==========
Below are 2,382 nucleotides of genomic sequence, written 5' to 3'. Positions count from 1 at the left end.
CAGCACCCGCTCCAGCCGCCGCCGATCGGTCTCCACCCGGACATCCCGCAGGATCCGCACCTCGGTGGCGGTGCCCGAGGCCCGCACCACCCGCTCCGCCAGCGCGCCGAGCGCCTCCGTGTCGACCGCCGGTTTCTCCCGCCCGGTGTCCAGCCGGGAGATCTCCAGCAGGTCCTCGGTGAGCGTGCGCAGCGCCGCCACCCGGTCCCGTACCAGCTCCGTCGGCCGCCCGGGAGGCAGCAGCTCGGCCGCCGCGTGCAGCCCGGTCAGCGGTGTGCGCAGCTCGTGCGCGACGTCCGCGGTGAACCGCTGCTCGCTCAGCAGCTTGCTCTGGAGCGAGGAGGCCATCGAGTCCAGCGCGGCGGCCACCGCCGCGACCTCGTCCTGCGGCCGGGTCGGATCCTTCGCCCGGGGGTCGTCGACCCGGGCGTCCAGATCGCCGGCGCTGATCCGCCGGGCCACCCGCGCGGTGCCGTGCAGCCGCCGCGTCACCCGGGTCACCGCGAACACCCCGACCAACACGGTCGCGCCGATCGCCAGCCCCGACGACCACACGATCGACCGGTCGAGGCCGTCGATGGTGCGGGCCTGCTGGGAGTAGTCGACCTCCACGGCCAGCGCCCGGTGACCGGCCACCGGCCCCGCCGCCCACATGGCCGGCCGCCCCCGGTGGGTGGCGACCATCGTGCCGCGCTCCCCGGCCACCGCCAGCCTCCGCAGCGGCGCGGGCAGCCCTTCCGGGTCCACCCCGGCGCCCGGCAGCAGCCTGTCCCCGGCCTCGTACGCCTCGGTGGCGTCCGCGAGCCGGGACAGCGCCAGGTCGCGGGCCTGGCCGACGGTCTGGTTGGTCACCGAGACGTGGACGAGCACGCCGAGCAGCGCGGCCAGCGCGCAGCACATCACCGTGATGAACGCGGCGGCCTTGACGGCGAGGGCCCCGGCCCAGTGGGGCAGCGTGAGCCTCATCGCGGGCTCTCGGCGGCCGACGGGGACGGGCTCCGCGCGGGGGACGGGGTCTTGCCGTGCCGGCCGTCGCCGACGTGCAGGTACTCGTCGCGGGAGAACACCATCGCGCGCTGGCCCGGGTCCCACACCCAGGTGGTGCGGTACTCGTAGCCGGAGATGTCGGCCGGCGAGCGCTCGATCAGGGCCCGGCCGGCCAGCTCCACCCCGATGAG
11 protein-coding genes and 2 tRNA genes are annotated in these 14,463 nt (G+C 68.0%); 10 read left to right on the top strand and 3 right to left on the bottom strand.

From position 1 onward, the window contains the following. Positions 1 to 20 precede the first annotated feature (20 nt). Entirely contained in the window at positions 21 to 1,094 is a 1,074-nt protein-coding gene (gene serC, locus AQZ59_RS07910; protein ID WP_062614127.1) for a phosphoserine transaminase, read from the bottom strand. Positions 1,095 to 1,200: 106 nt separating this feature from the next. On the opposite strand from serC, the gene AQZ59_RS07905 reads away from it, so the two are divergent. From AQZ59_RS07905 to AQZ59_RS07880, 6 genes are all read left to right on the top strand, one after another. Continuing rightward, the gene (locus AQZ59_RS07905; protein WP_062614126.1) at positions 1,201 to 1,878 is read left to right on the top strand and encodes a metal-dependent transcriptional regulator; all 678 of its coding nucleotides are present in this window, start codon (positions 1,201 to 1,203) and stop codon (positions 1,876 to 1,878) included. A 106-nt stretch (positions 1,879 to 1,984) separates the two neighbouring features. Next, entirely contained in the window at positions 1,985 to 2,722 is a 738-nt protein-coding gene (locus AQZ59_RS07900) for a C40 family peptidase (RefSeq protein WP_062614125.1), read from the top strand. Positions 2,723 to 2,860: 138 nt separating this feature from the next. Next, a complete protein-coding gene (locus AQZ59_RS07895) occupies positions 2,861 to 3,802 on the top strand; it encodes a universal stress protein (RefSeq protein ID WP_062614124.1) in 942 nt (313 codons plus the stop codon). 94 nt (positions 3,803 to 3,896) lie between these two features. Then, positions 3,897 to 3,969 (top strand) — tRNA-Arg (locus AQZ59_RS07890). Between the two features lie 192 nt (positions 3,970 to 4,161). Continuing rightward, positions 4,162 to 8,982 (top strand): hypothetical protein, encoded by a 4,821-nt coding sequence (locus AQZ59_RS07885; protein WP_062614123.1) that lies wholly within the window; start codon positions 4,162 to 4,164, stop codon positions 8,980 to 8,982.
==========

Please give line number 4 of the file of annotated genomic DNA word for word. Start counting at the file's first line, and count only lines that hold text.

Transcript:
From position 1 onward, the window contains the following. Positions 1 to 20 precede the first annotated feature (20 nt). Entirely contained in the window at positions 21 to 1,094 is a 1,074-nt protein-coding gene (gene serC, locus AQZ59_RS07910; protein ID WP_062614127.1) for a phosphoserine transaminase, read from the bottom strand. Positions 1,095 to 1,200: 106 nt separating this feature from the next. On the opposite strand from serC, the gene AQZ59_RS07905 reads away from it, so the two are divergent. From AQZ59_RS07905 to AQZ59_RS07880, 6 genes are all read left to right on the top strand, one after another. Continuing rightward, the gene (locus AQZ59_RS07905; protein WP_062614126.1) at positions 1,201 to 1,878 is read left to right on the top strand and encodes a metal-dependent transcriptional regulator; all 678 of its coding nucleotides are present in this window, start codon (positions 1,201 to 1,203) and stop codon (positions 1,876 to 1,878) included. A 106-nt stretch (positions 1,879 to 1,984) separates the two neighbouring features. Next, entirely contained in the window at positions 1,985 to 2,722 is a 738-nt protein-coding gene (locus AQZ59_RS07900) for a C40 family peptidase (RefSeq protein WP_062614125.1), read from the top strand. Positions 2,723 to 2,860: 138 nt separating this feature from the next. Next, a complete protein-coding gene (locus AQZ59_RS07895) occupies positions 2,861 to 3,802 on the top strand; it encodes a universal stress protein (RefSeq protein ID WP_062614124.1) in 942 nt (313 codons plus the stop codon). 94 nt (positions 3,803 to 3,896) lie between these two features. Then, positions 3,897 to 3,969 (top strand) — tRNA-Arg (locus AQZ59_RS07890). Between the two features lie 192 nt (positions 3,970 to 4,161). Continuing rightward, positions 4,162 to 8,982 (top strand): hypothetical protein, encoded by a 4,821-nt coding sequence (locus AQZ59_RS07885; protein WP_062614123.1) that lies wholly within the window; start codon positions 4,162 to 4,164, stop codon positions 8,980 to 8,982.